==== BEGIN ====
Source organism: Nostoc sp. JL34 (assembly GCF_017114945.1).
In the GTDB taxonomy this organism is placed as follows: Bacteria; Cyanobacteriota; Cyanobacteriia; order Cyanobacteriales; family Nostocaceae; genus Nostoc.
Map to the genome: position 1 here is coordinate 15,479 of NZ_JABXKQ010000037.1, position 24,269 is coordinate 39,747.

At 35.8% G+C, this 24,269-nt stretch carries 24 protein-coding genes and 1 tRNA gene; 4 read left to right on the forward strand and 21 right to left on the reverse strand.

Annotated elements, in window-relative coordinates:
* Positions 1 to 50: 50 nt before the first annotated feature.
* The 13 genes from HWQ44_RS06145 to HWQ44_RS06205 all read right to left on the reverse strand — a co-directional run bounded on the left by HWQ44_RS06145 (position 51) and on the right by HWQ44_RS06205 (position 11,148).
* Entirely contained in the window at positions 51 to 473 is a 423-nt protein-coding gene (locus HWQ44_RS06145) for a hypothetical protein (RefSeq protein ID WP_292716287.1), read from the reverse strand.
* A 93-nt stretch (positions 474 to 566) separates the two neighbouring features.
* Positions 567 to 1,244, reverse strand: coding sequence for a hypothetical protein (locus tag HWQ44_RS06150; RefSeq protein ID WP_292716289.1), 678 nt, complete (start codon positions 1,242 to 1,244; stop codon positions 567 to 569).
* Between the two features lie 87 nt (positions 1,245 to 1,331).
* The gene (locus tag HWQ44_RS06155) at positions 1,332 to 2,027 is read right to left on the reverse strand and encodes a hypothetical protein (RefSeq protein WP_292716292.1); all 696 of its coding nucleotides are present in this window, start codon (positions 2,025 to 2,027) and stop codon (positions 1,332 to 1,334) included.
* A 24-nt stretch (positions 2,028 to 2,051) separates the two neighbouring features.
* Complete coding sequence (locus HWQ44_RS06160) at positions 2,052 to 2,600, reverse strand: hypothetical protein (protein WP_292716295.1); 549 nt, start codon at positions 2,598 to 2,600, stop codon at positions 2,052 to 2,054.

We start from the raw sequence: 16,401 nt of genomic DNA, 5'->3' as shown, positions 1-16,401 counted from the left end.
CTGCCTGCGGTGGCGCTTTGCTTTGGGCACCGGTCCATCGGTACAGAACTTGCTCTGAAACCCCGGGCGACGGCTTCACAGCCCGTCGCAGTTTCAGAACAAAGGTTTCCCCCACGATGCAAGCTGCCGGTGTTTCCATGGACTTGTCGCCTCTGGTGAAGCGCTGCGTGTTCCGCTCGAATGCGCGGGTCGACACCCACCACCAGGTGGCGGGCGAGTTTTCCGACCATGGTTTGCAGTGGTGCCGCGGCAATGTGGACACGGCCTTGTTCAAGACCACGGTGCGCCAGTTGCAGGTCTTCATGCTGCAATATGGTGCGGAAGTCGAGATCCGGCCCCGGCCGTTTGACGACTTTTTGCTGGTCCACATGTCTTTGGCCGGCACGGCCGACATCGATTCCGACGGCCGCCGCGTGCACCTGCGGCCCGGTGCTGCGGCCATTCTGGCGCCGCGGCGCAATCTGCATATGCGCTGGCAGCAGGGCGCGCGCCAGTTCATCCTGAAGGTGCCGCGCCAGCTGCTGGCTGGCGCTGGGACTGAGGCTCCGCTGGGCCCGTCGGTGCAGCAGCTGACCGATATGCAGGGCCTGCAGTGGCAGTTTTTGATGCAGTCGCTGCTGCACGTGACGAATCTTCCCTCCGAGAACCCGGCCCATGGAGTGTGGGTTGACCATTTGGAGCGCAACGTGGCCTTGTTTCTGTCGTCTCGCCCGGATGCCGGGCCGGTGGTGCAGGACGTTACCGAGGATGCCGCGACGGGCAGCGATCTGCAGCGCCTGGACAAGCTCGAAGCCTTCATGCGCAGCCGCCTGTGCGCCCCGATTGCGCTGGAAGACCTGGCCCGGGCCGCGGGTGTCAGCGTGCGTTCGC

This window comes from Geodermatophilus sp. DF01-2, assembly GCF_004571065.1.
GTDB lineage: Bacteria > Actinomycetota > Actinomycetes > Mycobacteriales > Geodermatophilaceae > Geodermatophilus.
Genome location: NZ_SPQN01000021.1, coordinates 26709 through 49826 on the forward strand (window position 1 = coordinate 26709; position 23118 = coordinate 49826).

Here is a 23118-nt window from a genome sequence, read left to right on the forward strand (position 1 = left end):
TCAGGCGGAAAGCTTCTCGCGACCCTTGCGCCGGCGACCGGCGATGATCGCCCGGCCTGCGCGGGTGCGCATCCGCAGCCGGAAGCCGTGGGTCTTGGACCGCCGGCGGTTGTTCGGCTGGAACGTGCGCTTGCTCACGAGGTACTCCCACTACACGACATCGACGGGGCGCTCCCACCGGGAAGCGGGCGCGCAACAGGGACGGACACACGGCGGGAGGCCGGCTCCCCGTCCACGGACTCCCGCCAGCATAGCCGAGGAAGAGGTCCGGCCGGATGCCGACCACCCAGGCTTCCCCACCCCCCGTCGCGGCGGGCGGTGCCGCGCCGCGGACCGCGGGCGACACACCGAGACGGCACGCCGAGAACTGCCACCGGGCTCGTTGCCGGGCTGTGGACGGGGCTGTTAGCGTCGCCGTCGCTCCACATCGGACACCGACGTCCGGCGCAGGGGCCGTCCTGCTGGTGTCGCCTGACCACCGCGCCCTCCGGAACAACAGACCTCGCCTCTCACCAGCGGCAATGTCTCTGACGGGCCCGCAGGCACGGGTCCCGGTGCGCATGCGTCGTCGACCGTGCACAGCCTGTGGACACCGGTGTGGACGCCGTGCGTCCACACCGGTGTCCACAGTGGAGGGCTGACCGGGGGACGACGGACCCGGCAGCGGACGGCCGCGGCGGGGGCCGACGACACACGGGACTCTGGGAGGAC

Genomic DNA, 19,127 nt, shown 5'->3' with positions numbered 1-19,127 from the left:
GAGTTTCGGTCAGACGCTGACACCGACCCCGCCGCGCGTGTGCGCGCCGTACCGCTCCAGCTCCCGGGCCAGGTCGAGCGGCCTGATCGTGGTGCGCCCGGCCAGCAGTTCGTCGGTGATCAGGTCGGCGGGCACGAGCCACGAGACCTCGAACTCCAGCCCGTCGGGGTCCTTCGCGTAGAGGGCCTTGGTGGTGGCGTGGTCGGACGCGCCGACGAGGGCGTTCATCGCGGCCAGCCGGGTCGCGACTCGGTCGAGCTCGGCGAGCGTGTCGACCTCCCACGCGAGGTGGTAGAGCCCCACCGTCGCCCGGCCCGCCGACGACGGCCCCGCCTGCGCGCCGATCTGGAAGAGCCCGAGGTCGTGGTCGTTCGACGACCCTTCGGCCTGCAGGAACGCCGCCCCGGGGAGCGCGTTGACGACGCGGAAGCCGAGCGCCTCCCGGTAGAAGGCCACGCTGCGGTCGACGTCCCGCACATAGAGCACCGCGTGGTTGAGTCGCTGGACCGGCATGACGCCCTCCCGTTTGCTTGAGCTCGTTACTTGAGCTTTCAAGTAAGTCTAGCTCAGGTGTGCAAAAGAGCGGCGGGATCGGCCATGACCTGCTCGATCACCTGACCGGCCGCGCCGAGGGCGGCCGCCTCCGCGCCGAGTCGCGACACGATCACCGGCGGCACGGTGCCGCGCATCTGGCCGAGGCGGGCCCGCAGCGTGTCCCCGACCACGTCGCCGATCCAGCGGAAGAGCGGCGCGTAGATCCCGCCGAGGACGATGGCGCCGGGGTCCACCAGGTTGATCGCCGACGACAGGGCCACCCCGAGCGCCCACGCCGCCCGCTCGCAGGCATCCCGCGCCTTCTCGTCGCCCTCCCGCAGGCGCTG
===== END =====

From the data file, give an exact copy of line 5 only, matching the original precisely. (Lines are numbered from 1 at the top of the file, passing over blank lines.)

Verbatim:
Annotated elements, in window-relative coordinates: